Thursday, October 15, 2020

The Impact of Mandatory Remote Work during the COVID-19 Pandemic

In the past we have written about using agent-based modeling to study human resources management issues and how workplace the layout might impact subordinates interactions with managers but with growing amounts data we can explore how employees communicate with each other. To this end, Talha Oz and myself have a  new paper entitled "Exploring the Impact of Mandatory Remote Workduring the COVID-19 Pandemic" which will be presented in a special session on COVID-19 at the 2020 International Conference on Social Computing, Behavioral-Cultural Modeling, & Prediction and Behavior Representation in Modeling and Simulation (or SBP-Brims 2020 for short). 

In this study we exploit metadata (and not content) emitted from commonplace workplace technologies such as calendar and workplace messaging apps collected from a tech company in order to see how mandatory remote work changed communication patterns and how such data can be used to measure organizational health. If this is of interest to you, below we provide the abstract to the paper along with some of the results with respect to how meetings and communication patterns changed from  business as usual (BAU), pre pandemic to that when people were forced to work from home (WFH). Finally at the bottom of the post we provide the full reference and the link to the paper.

Abstract. During the early months of the COVID-19 pandemic, millions of people had to work from home. We examine the ways in which COVID-19 affect organizational communication by analyzing five months of calendar and messaging metadata from a technology company. We found that: (i) cross-level communication increased more than that of same-level, (ii) while within-team messaging increased considerably, meetings stayed the same, (iii) off-hours messaging became much more frequent, and that this effect was stronger for women; (iv) employees respond to non-managers faster than managers; finally, (v) the number of short meetings increased while long meetings decreased. These findings contribute to theories on organizational communication, remote work, management, and flexibility stigma. Besides, this study exemplifies a strategy to measure organizational health using an objective (not self-report based) method. To the best of our knowledge, this is the first study using workplace communication metadata to examine the heterogeneous effects of mandatory remote work.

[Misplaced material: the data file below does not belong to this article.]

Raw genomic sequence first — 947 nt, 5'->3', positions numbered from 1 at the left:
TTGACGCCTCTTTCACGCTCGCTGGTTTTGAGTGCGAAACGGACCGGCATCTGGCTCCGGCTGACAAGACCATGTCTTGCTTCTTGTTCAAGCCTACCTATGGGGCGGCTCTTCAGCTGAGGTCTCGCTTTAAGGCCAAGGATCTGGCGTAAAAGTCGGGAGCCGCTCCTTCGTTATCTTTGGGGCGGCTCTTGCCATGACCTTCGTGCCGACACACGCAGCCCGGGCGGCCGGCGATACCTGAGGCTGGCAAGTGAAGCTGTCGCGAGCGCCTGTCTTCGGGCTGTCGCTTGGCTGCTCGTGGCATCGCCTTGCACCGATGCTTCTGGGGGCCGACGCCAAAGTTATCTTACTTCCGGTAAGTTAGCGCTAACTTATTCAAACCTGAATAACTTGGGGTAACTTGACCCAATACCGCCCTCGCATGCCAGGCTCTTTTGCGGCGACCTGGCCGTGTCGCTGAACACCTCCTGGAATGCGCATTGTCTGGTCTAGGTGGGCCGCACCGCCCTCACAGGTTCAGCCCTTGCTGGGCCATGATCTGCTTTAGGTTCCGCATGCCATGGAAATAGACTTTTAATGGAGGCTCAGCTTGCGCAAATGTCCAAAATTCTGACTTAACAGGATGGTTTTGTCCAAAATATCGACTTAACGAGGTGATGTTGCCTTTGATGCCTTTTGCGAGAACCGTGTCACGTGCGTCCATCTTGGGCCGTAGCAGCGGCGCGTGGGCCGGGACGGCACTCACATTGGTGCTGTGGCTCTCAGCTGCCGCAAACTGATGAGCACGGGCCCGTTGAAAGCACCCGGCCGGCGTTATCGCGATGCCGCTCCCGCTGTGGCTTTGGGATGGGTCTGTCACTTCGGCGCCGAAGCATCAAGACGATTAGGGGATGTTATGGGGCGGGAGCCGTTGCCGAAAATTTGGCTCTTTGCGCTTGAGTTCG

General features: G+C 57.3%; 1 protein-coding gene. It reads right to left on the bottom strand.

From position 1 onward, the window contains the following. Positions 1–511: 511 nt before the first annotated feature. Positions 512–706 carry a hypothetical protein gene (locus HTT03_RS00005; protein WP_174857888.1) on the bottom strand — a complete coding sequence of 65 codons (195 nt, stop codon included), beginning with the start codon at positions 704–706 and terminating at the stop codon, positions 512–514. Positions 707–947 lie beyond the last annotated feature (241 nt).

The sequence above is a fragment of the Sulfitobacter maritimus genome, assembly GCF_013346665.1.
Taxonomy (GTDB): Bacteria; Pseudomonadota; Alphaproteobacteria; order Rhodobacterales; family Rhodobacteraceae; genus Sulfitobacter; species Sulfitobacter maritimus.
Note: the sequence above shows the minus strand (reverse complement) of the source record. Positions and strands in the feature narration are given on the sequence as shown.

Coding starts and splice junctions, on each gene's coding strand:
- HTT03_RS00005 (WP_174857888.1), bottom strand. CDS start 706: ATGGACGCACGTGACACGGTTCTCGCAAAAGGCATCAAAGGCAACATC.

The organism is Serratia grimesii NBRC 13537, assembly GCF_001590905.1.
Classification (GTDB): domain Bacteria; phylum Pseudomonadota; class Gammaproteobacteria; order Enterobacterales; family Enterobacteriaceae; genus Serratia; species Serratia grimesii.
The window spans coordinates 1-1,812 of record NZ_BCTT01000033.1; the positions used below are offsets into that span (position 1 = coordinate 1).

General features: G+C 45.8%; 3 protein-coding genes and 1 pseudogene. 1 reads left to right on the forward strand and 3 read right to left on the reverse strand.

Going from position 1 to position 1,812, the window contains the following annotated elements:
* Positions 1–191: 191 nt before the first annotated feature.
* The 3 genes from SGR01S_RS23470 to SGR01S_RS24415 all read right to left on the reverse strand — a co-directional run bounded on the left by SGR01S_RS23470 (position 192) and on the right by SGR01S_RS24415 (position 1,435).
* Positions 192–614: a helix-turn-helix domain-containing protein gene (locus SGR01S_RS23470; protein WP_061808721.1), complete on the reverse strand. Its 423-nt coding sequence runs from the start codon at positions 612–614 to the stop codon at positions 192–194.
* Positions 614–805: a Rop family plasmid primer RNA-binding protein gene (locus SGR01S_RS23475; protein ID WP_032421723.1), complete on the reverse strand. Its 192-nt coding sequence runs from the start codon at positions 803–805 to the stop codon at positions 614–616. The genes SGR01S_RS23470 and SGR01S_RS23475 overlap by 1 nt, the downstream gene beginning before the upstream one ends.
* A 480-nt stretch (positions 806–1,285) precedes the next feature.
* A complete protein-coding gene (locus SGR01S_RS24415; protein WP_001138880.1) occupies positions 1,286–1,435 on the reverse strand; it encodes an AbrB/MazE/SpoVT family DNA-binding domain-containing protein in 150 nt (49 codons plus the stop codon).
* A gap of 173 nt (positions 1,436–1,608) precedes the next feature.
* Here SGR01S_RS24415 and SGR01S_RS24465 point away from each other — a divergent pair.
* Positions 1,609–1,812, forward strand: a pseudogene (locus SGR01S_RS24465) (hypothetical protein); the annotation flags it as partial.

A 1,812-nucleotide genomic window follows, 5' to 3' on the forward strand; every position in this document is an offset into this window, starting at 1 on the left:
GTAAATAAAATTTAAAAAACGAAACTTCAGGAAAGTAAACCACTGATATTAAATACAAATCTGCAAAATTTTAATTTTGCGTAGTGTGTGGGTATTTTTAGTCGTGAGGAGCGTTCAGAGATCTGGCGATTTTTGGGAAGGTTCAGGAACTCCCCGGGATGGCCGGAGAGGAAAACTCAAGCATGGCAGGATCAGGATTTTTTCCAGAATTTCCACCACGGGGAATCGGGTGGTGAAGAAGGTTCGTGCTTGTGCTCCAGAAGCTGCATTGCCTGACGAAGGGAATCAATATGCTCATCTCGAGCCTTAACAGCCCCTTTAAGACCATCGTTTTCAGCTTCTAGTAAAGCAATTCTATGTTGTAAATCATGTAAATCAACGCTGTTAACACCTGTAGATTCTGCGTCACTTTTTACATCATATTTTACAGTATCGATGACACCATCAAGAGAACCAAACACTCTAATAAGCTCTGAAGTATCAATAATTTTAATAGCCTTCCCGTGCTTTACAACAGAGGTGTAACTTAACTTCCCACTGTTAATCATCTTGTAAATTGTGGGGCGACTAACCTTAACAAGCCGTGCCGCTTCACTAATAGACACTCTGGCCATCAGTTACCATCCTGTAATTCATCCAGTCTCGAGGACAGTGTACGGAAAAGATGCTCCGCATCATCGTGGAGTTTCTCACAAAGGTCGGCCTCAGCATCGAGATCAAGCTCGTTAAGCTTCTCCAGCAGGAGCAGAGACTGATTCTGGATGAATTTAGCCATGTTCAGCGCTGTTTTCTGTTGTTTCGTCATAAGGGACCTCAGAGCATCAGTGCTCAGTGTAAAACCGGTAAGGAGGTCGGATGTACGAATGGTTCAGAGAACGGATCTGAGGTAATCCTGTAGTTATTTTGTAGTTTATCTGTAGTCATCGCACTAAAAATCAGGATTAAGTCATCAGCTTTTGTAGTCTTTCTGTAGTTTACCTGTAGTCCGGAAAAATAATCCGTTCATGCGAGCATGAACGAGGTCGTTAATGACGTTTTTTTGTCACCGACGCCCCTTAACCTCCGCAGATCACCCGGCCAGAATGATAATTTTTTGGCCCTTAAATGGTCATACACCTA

Keywords: Work from Home, Communication, COVID-19, Organization.

Full Reference:

Oz, T. and Crooks, A.T. (2020), Exploring the Impact of Mandatory Remote Work during the COVID-19 Pandemic, 2020 International Conference on Social Computing, Behavioral-Cultural Modeling and Prediction and Behavior Representation in Modeling and Simulation, Washington DC. (pdf)

 If you would like a pre-print of  paper, just let us know and we can email you one. 

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